There’s a hidden loneliness within ensemble sitcoms, though some hide it better than others. The Office expresses its characters’ isolation quite frequently in these early seasons, but that sense would be reinforced down the line by the way the characters remain romantically sealed off from the rest of the world. Of the couples that would leave the series intact, none met outside of work. (Phyllis and Bob are as closes as it gets, and even then they still work in the same complex.) Since Michael and his absentee girlfriend, Carol, met through a real estate transaction, the circle had yet to tighten around The Office by season three. But Michael met Jan through Dunder Mifflin, just as Kelly met Ryan and Angela met her “D.” And it’s how Jim and Karen came together, however briefly.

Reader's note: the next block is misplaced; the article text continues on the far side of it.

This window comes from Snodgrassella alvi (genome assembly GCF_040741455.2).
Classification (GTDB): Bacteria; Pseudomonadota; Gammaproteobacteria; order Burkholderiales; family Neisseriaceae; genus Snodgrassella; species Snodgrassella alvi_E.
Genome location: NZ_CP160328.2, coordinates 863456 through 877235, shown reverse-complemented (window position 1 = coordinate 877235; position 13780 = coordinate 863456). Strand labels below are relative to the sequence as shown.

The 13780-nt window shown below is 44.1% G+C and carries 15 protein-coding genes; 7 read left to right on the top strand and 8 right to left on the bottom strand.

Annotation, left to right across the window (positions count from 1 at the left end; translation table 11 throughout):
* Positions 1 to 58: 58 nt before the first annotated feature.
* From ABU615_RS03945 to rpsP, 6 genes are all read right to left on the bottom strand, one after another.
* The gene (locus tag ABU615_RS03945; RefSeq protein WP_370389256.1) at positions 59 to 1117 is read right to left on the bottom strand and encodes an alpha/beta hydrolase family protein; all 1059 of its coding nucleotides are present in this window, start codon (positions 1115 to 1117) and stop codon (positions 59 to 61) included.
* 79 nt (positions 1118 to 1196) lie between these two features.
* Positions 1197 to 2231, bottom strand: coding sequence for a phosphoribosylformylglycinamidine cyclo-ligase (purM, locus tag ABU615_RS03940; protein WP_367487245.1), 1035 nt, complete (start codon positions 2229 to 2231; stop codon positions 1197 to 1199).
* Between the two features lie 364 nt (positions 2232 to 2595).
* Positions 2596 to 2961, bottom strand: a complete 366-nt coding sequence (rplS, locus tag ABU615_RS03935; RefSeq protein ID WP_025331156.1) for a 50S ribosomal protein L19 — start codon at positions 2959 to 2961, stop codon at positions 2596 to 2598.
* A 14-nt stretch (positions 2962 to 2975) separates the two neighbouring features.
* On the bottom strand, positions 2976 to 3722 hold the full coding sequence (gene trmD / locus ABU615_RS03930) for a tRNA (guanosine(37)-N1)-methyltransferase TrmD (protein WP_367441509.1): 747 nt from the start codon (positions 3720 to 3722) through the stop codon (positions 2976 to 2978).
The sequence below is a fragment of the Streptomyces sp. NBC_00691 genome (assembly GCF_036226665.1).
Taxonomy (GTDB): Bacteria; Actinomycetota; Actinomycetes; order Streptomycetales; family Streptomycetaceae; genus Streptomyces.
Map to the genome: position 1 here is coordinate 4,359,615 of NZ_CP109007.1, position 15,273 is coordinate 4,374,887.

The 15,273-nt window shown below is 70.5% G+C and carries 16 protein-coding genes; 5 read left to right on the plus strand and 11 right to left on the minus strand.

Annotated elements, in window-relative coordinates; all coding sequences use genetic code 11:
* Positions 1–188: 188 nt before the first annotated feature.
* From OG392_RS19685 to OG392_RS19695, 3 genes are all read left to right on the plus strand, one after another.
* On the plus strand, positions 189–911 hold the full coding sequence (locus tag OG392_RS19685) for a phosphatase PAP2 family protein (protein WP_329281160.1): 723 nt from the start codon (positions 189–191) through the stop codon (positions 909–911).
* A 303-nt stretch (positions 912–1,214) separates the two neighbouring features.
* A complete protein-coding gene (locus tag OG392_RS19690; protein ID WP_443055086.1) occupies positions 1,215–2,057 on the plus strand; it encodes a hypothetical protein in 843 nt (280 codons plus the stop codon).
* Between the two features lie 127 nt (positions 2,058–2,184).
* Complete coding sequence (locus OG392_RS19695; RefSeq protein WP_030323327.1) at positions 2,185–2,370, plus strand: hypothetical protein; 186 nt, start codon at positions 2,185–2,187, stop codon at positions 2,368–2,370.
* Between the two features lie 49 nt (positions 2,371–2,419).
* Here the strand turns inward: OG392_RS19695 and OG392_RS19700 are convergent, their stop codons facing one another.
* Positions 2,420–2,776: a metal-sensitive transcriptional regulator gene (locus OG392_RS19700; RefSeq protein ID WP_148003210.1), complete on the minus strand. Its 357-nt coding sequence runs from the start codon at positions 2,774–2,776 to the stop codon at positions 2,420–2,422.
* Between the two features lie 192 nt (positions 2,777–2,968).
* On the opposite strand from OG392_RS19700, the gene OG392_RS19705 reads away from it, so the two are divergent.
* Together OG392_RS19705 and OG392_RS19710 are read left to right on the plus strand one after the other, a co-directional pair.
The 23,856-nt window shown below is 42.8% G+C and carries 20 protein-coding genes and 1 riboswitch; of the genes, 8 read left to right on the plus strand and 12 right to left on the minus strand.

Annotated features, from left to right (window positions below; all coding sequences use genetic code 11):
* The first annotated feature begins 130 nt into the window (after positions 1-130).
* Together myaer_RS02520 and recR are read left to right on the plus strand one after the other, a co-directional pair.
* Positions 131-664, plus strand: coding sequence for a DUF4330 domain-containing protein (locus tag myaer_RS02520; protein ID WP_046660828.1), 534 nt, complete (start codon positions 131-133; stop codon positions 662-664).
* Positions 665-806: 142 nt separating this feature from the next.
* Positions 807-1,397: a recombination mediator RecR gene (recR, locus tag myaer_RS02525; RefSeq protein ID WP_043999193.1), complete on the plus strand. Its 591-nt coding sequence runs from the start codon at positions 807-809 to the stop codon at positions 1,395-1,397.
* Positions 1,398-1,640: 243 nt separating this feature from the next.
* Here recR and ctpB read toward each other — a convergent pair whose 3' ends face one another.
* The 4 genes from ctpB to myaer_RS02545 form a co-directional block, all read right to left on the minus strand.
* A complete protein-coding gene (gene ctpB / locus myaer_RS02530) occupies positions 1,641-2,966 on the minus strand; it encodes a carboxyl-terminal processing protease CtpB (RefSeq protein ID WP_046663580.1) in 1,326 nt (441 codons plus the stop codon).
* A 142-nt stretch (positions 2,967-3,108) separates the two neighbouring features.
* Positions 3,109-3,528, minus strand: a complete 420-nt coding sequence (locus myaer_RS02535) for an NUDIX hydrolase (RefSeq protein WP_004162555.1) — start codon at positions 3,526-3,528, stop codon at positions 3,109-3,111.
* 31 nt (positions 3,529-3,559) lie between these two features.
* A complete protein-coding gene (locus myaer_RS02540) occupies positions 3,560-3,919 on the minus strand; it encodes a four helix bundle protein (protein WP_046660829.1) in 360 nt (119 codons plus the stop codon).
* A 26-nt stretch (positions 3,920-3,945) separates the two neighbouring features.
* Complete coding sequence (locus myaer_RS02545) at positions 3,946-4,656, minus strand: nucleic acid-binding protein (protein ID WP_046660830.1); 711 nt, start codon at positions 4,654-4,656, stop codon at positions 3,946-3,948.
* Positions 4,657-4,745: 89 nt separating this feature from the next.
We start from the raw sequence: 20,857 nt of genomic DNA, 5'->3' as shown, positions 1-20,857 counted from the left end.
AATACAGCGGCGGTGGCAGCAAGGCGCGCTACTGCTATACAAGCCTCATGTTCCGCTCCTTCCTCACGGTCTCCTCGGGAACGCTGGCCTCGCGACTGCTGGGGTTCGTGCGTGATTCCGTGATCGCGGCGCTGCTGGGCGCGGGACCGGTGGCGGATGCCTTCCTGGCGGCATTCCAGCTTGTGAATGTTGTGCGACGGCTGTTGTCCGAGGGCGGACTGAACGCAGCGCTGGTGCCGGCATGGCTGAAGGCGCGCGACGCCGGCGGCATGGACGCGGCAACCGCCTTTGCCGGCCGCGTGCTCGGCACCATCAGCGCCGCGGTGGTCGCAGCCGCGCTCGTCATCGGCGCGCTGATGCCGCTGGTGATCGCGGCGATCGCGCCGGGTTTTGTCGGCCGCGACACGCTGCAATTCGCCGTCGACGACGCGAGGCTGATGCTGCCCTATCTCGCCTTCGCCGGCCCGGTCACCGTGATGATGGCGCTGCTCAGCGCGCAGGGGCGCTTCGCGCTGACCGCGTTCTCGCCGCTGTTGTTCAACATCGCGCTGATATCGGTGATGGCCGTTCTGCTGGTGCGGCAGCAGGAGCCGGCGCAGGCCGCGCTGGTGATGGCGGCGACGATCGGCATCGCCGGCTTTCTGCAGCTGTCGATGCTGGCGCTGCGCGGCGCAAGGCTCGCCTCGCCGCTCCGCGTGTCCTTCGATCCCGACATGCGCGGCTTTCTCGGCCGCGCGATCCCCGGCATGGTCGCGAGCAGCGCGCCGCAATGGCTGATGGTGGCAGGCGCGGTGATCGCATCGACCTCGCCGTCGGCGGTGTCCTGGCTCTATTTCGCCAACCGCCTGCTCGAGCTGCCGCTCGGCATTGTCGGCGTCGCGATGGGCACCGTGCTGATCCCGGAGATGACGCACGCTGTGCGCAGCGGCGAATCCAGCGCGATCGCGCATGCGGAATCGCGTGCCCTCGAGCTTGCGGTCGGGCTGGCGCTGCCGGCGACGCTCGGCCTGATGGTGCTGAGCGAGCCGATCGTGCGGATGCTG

“Grief Counseling” demonstrates how such loneliness can be alleviated by small kindnesses. There’s a lot of reaching out going on here, and from short distances: Roy pulls Pam out of Michael’s “counseling” session to give her a break from the boss and bullshit about the new car. (Punchline: Michael puts the breaks on the session until Pam returns, because when you’re at Dunder Mifflin, you’re family.) In Stamford, meanwhile, Jim goes the extra mile to get a bag of Karen’s favorite chips. Most importantly, the whole Scranton branch eventually pulls together once Pam recognizes the symbolic weight of the dead bird outside the door.